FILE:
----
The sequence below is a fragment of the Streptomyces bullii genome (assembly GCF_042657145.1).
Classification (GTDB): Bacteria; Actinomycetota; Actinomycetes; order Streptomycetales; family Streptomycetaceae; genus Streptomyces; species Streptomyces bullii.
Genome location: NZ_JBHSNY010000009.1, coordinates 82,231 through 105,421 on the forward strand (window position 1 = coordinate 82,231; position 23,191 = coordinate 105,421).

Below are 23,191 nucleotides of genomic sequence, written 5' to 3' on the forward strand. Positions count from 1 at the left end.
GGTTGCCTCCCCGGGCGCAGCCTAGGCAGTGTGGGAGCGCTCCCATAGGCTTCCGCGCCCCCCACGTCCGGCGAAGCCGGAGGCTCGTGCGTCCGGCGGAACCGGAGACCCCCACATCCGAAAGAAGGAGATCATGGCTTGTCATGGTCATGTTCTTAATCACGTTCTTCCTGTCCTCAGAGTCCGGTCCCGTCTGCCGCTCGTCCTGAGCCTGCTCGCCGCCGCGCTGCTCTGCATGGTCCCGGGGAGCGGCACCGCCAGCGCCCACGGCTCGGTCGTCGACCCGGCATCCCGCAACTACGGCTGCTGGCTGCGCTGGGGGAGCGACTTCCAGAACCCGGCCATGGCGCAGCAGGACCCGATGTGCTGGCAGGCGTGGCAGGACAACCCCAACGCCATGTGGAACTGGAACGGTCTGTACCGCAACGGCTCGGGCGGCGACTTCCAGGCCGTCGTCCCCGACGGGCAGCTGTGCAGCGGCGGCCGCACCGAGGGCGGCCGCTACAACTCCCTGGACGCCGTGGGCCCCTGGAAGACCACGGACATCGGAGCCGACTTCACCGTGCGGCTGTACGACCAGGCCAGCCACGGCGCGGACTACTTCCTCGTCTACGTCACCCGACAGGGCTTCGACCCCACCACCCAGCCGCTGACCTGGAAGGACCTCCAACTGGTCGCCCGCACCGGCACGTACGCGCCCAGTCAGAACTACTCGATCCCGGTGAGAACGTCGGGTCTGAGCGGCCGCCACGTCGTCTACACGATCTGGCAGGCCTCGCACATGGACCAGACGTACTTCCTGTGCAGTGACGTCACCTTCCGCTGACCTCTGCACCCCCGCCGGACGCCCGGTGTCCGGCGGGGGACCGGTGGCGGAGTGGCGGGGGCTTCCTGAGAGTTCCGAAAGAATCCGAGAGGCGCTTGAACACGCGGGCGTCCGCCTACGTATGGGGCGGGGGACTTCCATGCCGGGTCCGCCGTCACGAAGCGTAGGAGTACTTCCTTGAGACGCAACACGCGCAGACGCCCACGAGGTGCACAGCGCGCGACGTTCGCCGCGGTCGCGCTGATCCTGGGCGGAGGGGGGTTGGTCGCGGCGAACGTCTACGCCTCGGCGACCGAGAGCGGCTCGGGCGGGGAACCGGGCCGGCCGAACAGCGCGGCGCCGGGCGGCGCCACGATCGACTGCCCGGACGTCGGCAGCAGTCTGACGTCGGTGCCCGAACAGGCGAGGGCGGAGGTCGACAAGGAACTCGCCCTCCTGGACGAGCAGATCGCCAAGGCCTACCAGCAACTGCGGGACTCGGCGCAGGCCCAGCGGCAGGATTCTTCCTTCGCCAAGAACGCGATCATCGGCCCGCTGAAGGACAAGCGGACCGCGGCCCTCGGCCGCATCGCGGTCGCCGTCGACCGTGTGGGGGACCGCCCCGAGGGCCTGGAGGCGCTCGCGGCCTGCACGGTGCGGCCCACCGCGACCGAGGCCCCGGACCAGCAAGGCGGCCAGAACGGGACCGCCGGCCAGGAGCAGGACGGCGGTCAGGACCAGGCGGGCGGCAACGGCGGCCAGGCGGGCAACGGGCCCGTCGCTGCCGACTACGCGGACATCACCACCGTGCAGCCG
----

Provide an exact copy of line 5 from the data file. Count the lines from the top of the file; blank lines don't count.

GGTTGCCTCCCCGGGCGCAGCCTAGGCAGTGTGGGAGCGCTCCCATAGGCTTCCGCGCCCCCCACGTCCGGCGAAGCCGGAGGCTCGTGCGTCCGGCGGAACCGGAGACCCCCACATCCGAAAGAAGGAGATCATGGCTTGTCATGGTCATGTTCTTAATCACGTTCTTCCTGTCCTCAGAGTCCGGTCCCGTCTGCCGCTCGTCCTGAGCCTGCTCGCCGCCGCGCTGCTCTGCATGGTCCCGGGGAGCGGCACCGCCAGCGCCCACGGCTCGGTCGTCGACCCGGCATCCCGCAACTACGGCTGCTGGCTGCGCTGGGGGAGCGACTTCCAGAACCCGGCCATGGCGCAGCAGGACCCGATGTGCTGGCAGGCGTGGCAGGACAACCCCAACGCCATGTGGAACTGGAACGGTCTGTACCGCAACGGCTCGGGCGGCGACTTCCAGGCCGTCGTCCCCGACGGGCAGCTGTGCAGCGGCGGCCGCACCGAGGGCGGCCGCTACAACTCCCTGGACGCCGTGGGCCCCTGGAAGACCACGGACATCGGAGCCGACTTCACCGTGCGGCTGTACGACCAGGCCAGCCACGGCGCGGACTACTTCCTCGTCTACGTCACCCGACAGGGCTTCGACCCCACCACCCAGCCGCTGACCTGGAAGGACCTCCAACTGGTCGCCCGCACCGGCACGTACGCGCCCAGTCAGAACTACTCGATCCCGGTGAGAACGTCGGGTCTGAGCGGCCGCCACGTCGTCTACACGATCTGGCAGGCCTCGCACATGGACCAGACGTACTTCCTGTGCAGTGACGTCACCTTCCGCTGACCTCTGCACCCCCGCCGGACGCCCGGTGTCCGGCGGGGGACCGGTGGCGGAGTGGCGGGGGCTTCCTGAGAGTTCCGAAAGAATCCGAGAGGCGCTTGAACACGCGGGCGTCCGCCTACGTATGGGGCGGGGGACTTCCATGCCGGGTCCGCCGTCACGAAGCGTAGGAGTACTTCCTTGAGACGCAACACGCGCAGACGCCCACGAGGTGCACAGCGCGCGACGTTCGCCGCGGTCGCGCTGATCCTGGGCGGAGGGGGGTTGGTCGCGGCGAACGTCTACGCCTCGGCGACCGAGAGCGGCTCGGGCGGGGAACCGGGCCGGCCGAACAGCGCGGCGCCGGGCGGCGCCACGATCGACTGCCCGGACGTCGGCAGCAGTCTGACGTCGGTGCCCGAACAGGCGAGGGCGGAGGTCGACAAGGAACTCGCCCTCCTGGACGAGCAGATCGCCAAGGCCTACCAGCAACTGCGGGACTCGGCGCAGGCCCAGCGGCAGGATTCTTCCTTCGCCAAGAACGCGATCATCGGCCCGCTGAAGGACAAGCGGACCGCGGCCCTCGGCCGCATCGCGGTCGCCGTCGACCGTGTGGGGGACCGCCCCGAGGGCCTGGAGGCGCTCGCGGCCTGCACGGTGCGGCCCACCGCGACCGAGGCCCCGGACCAGCAAGGCGGCCAGAACGGGACCGCCGGCCAGGAGCAGGACGGCGGTCAGGACCAGGCGGGCGGCAACGGCGGCCAGGCGGGCAACGGGCCCGTCGCTGCCGACTACGCGGACATCACCACCGTGCAGCCG